Lastly, as has already been mentioned, Defranco has some great information on the topic. Here is the link to his recent article on t-mag:

I also highly recommend his combine video. Lots of great information on the drills.


I agree with James, RFD sounds like your limiting factor. I wouldn’t advocate plyos for a man of your size however. Try power hip (high hang) snatch.

I know some olympic lifters have great verticals without ever practicing, but if you want to jump higher you have to practice jumping. So, that would include some plyos. Not necessarily depth jumps.

David W, Dell Dell, I agree with omitting the high intensity plyos. When writing my response I forgot his high bodyweight.

Stick with box jump variations.


Can you explain why jumping is necessary?

Weightlifters have very impressive jumping ability. Dreschler mentions a heavyweight who highjumped 2.15m with no training. Obviously there is a need for RFD training, why does it have to be jumping?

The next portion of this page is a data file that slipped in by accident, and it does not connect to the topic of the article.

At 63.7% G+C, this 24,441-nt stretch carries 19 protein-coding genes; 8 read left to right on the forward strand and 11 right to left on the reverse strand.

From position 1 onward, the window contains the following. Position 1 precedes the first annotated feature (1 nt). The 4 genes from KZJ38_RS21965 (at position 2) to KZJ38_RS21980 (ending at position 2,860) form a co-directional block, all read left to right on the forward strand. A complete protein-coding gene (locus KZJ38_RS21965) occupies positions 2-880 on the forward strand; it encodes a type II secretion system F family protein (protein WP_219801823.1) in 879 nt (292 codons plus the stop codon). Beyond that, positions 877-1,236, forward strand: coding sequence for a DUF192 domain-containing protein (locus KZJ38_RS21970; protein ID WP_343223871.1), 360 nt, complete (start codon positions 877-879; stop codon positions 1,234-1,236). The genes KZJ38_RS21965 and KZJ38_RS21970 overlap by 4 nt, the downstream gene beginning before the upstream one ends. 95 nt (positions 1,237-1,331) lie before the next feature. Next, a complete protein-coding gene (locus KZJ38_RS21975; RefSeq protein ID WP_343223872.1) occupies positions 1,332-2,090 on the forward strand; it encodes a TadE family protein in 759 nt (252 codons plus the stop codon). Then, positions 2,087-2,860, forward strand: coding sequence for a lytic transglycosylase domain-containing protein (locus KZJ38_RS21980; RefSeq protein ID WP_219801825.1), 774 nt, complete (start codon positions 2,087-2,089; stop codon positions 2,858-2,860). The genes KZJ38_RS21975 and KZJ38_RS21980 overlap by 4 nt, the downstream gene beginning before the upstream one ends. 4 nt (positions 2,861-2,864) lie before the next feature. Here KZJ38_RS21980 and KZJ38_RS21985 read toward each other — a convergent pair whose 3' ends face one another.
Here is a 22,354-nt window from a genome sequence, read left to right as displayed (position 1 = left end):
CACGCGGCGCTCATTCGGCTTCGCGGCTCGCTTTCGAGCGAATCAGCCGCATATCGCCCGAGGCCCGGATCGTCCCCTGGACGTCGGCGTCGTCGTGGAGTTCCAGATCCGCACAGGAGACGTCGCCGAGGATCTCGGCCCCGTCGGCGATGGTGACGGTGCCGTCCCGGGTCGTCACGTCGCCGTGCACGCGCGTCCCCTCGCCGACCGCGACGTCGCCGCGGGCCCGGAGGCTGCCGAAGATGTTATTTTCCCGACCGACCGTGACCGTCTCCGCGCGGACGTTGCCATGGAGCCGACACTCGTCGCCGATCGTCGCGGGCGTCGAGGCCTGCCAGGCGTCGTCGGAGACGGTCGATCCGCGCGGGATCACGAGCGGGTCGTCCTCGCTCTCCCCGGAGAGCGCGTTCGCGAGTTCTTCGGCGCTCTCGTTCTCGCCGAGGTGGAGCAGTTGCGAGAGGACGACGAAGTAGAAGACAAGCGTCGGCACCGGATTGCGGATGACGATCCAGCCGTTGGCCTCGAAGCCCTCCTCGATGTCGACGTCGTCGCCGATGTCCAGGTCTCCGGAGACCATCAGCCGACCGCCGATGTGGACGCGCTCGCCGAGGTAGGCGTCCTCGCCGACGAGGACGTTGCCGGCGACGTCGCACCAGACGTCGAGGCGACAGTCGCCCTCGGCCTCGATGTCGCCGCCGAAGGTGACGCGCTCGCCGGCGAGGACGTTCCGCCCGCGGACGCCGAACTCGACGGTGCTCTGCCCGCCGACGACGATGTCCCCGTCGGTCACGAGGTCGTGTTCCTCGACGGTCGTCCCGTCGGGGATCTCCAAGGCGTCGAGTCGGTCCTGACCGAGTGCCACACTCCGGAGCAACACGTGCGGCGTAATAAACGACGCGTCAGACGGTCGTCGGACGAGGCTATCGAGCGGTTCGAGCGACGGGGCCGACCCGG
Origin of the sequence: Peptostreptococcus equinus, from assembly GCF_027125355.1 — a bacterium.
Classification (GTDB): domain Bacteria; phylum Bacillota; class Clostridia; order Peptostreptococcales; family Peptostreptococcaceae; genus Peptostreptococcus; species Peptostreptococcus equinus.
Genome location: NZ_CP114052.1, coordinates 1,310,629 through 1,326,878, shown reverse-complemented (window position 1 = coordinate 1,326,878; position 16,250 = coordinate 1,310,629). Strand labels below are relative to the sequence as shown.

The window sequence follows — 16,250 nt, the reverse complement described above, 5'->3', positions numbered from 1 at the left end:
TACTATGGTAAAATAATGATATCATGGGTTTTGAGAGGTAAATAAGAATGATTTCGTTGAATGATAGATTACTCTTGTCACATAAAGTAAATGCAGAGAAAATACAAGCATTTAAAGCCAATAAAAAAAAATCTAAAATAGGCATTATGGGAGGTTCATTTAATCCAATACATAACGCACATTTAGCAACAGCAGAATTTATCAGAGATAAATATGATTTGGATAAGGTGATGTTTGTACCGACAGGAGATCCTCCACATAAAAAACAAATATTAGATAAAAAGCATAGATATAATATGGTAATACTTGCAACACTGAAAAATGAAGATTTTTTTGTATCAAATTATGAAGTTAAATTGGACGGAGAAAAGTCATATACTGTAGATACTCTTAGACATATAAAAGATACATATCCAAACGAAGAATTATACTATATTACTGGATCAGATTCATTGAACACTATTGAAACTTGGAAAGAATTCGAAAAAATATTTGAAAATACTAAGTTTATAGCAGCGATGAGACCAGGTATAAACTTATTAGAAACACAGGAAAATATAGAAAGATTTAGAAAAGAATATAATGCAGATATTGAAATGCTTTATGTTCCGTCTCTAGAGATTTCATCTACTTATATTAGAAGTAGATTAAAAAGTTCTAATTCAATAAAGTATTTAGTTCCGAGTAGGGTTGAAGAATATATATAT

Do y’all really think RFD is my limiting factor? I mean I’m pretty explosive I can high pull close to 400 lbs, w/ good form. (I’m not disputting anyone’s answer, just asking.) Thanks again to all for the input.

Mike, is it absolutely certain that your RFD is the limiting factor? No, keep in mind, however, that many powerlifters of your weight could easily high pull 400lbs, yet this does not necessarily speak to their jumping ability.

Granted, to execute olympic lifts and their variations, one usually exhibits a high RFD, however, one may also possess only high absolute strength and still lift impressive weights in olympic lift variations.

The amount that you can lift, in any type of lift, illustrates one thing for certain, which is how much you can lift in that specific lift.

If your lifting partners observe that you move weights of approximately 50% 1RM with great speed, than it would be safe to say that your RFD is well developed.

Thus, if your absolute strength is high, which it is, and your RFD is high, which it may be, than jump specific drills would be the training tool to develop your vertical.

Given your bodyweight, we all seem to agree that depth jumps/altitude landings pose a greater risk than necessary, therefore start implementing box jump variations, and get good at jumping.